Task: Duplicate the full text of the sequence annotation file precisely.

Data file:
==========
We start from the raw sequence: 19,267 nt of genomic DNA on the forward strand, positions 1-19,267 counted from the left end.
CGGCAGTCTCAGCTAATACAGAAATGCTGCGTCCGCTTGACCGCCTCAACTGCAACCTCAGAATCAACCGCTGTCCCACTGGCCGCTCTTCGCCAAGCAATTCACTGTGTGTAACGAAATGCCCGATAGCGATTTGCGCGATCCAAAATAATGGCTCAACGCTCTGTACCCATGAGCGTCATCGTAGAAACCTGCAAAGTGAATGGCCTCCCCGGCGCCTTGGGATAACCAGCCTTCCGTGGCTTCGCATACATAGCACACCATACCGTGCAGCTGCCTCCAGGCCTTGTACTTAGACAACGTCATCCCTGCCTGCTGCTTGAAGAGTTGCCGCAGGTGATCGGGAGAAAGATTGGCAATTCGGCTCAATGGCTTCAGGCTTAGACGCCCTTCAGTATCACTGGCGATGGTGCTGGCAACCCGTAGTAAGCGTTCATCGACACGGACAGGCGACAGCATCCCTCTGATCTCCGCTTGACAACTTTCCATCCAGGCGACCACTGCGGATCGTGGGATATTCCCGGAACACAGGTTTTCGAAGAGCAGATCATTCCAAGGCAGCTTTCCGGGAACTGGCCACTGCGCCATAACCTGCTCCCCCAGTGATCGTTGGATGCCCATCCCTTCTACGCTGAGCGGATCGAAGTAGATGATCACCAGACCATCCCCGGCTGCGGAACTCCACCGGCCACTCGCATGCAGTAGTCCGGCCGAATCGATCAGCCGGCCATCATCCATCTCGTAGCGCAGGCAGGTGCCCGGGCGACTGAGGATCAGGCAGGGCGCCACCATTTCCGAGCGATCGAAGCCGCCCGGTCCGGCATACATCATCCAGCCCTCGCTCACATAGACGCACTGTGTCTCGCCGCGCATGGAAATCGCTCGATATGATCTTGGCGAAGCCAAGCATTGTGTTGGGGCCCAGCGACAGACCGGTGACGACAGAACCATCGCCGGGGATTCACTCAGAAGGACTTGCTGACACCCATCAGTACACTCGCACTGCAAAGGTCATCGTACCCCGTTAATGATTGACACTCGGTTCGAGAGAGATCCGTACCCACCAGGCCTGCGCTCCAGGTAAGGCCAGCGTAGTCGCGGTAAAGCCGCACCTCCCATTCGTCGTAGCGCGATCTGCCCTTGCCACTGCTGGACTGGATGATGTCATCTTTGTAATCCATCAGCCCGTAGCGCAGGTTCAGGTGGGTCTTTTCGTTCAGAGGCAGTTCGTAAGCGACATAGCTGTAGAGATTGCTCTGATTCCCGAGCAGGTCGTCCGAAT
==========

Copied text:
We start from the raw sequence: 19,267 nt of genomic DNA on the forward strand, positions 1-19,267 counted from the left end.
CGGCAGTCTCAGCTAATACAGAAATGCTGCGTCCGCTTGACCGCCTCAACTGCAACCTCAGAATCAACCGCTGTCCCACTGGCCGCTCTTCGCCAAGCAATTCACTGTGTGTAACGAAATGCCCGATAGCGATTTGCGCGATCCAAAATAATGGCTCAACGCTCTGTACCCATGAGCGTCATCGTAGAAACCTGCAAAGTGAATGGCCTCCCCGGCGCCTTGGGATAACCAGCCTTCCGTGGCTTCGCATACATAGCACACCATACCGTGCAGCTGCCTCCAGGCCTTGTACTTAGACAACGTCATCCCTGCCTGCTGCTTGAAGAGTTGCCGCAGGTGATCGGGAGAAAGATTGGCAATTCGGCTCAATGGCTTCAGGCTTAGACGCCCTTCAGTATCACTGGCGATGGTGCTGGCAACCCGTAGTAAGCGTTCATCGACACGGACAGGCGACAGCATCCCTCTGATCTCCGCTTGACAACTTTCCATCCAGGCGACCACTGCGGATCGTGGGATATTCCCGGAACACAGGTTTTCGAAGAGCAGATCATTCCAAGGCAGCTTTCCGGGAACTGGCCACTGCGCCATAACCTGCTCCCCCAGTGATCGTTGGATGCCCATCCCTTCTACGCTGAGCGGATCGAAGTAGATGATCACCAGACCATCCCCGGCTGCGGAACTCCACCGGCCACTCGCATGCAGTAGTCCGGCCGAATCGATCAGCCGGCCATCATCCATCTCGTAGCGCAGGCAGGTGCCCGGGCGACTGAGGATCAGGCAGGGCGCCACCATTTCCGAGCGATCGAAGCCGCCCGGTCCGGCATACATCATCCAGCCCTCGCTCACATAGACGCACTGTGTCTCGCCGCGCATGGAAATCGCTCGATATGATCTTGGCGAAGCCAAGCATTGTGTTGGGGCCCAGCGACAGACCGGTGACGACAGAACCATCGCCGGGGATTCACTCAGAAGGACTTGCTGACACCCATCAGTACACTCGCACTGCAAAGGTCATCGTACCCCGTTAATGATTGACACTCGGTTCGAGAGAGATCCGTACCCACCAGGCCTGCGCTCCAGGTAAGGCCAGCGTAGTCGCGGTAAAGCCGCACCTCCCATTCGTCGTAGCGCGATCTGCCCTTGCCACTGCTGGACTGGATGATGTCATCTTTGTAATCCATCAGCCCGTAGCGCAGGTTCAGGTGGGTCTTTTCGTTCAGAGGCAGTTCGTAAGCGACATAGCTGTAGAGATTGCTCTGATTCCCGAGCAGGTCGTCCGAAT